SA strikes the right note on Uganda

2014-03-03 10:00

Last week, Home Affairs Minister Naledi Pandor made a dramatic eleventh-hour intervention to prevent Ugandan gay rights activist Paul Semugoma from being deported to his home country.

Semugoma had just returned from Zimbabwe and the state of his temporary papers was a violation of South Africa’s immigration laws.

The officials who were about to deport him were keeping within the letter of the law. After an outcry from human rights groups, Pandor overruled her officials.

Now if ever a statement was required about South Africa’s stance on Uganda’s official and unofficial homophobia, this was it. This was a clear rebuke of the homophobic law that Uganda President Yoweri Museveni was about to sign.

But Pandor did not stop there. Speaking in Parliament this week, she reminded government’s critics the country was not ambivalent when it comes to gay rights.

She said: “[They’re] built into our Bill of Rights and legislation that has been passed in this country. So our position is absolutely clear and it is not changed by any policy adopted by any country.

“I think it’s not a practice that we comment on the legislation of other countries and governments?…?We have our Civil Marriages Act, we have our Bill of Rights, we have promotion of equality in employment and other areas.”

Her firm action and statement did not stop the public clamour for government to stand on top of Table Mountain with a megaphone and yell insults at Museveni.

There were demands that South Africa should join the international condemnation of the new Ugandan law, which imposes penalties of up to life imprisonment for homosexuals. The demands came after Western countries came out guns blazing, threatening to withdraw aid to Uganda.

The US was first out of the starting blocks, with Secretary of State John Kerry calling Uganda’s legislation “atrocious” and “morally wrong”, and comparing it to Nazism and apartheid.

Now this was rich coming from a country which has intimate ties with Saudi Arabia, one of the world’s greatest abusers of homosexuals.

In Saudi Arabia?–?as in many Middle East countries?–?homosexuals face harsh penalties, including execution.

South Africa’s stance on the matter was correct for several reasons. Firstly, we are already leading by example, having been a pioneer in enshrining gay rights in our Constitution and leapfrogging many mature democracies on legalising same-sex unions.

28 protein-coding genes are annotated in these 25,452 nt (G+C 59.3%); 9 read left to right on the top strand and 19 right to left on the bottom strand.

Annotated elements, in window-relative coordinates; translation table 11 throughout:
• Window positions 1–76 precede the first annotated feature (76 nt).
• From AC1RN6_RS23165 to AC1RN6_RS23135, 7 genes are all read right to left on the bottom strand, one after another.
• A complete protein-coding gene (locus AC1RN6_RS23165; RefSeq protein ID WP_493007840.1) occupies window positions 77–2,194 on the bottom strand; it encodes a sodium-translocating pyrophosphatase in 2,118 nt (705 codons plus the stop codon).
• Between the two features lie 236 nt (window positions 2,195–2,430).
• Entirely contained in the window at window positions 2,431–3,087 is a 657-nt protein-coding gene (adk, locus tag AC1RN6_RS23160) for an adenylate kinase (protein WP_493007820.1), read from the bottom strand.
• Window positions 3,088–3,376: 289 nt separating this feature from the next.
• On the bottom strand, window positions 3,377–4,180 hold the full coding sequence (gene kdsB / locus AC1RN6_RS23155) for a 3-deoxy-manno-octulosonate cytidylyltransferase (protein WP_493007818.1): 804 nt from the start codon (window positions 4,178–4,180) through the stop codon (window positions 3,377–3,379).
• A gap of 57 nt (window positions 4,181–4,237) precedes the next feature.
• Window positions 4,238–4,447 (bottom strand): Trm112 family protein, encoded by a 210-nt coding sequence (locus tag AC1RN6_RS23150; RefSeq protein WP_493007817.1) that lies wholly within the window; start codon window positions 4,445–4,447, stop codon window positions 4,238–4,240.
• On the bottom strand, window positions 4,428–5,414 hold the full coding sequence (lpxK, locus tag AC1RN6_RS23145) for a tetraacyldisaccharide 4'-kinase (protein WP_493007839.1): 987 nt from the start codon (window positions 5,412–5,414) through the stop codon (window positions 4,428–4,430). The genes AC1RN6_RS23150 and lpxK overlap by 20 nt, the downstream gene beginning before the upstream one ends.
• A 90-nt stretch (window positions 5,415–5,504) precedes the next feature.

Secondly, it is proper that a universal review of gay rights be conducted.

It is opportunistic and unhelpful to single out Museveni for criticism when there are much worse offenders among the 80-odd countries where homosexuality is outlawed.

Thirdly, there is the factor of realpolitik. If South Africa had to scream at Uganda from the mountain tops, this country would erode its power in Africa.

By virtue of its size and economic muscle, South Africa has been able to make critical interventions in conflicts and other developments

on the continent. Grandstanding and earning a pat on the back from the West and human rights groups would just be plain silly. It would provide powerful sound bites for a day but, in the short to long term, undermine South Africa’s power.

South Africans need to growup and realise that not every international issue requires megaphone diplomacy. There is a time and a place for loud condemnation and there is also a time and a place for strategic messaging.

This time, Pretoria got it dead right.

I’m very much alive

Mondli Makhanya, described as a roving or editor-at-large, has written an article?–?“SABC rot starts at Luthuli House” (City Press, February 23 2014)?–? wherein a deliberate neglect or removal of the role I played as acting CEO of the public broadcaster was made.

It was an unfortunately glaring omission and a misrepresentation of reality that ignored 20 months of hard work I contributed to that organisation. It is a historical fact that cannot be wished away to eternity.

It was uncharacteristic for a seasoned journalist with so many years of experience to mention the role of the other two acting CEOs appointed after my departure.

Yet he completely disregarded me and pretended that I was never at the helm of that institution between May 2008 and December 2009.

Can someone remind him I am not dead but very much alive, as I do read and write a lot.

-Gab Mampone via email

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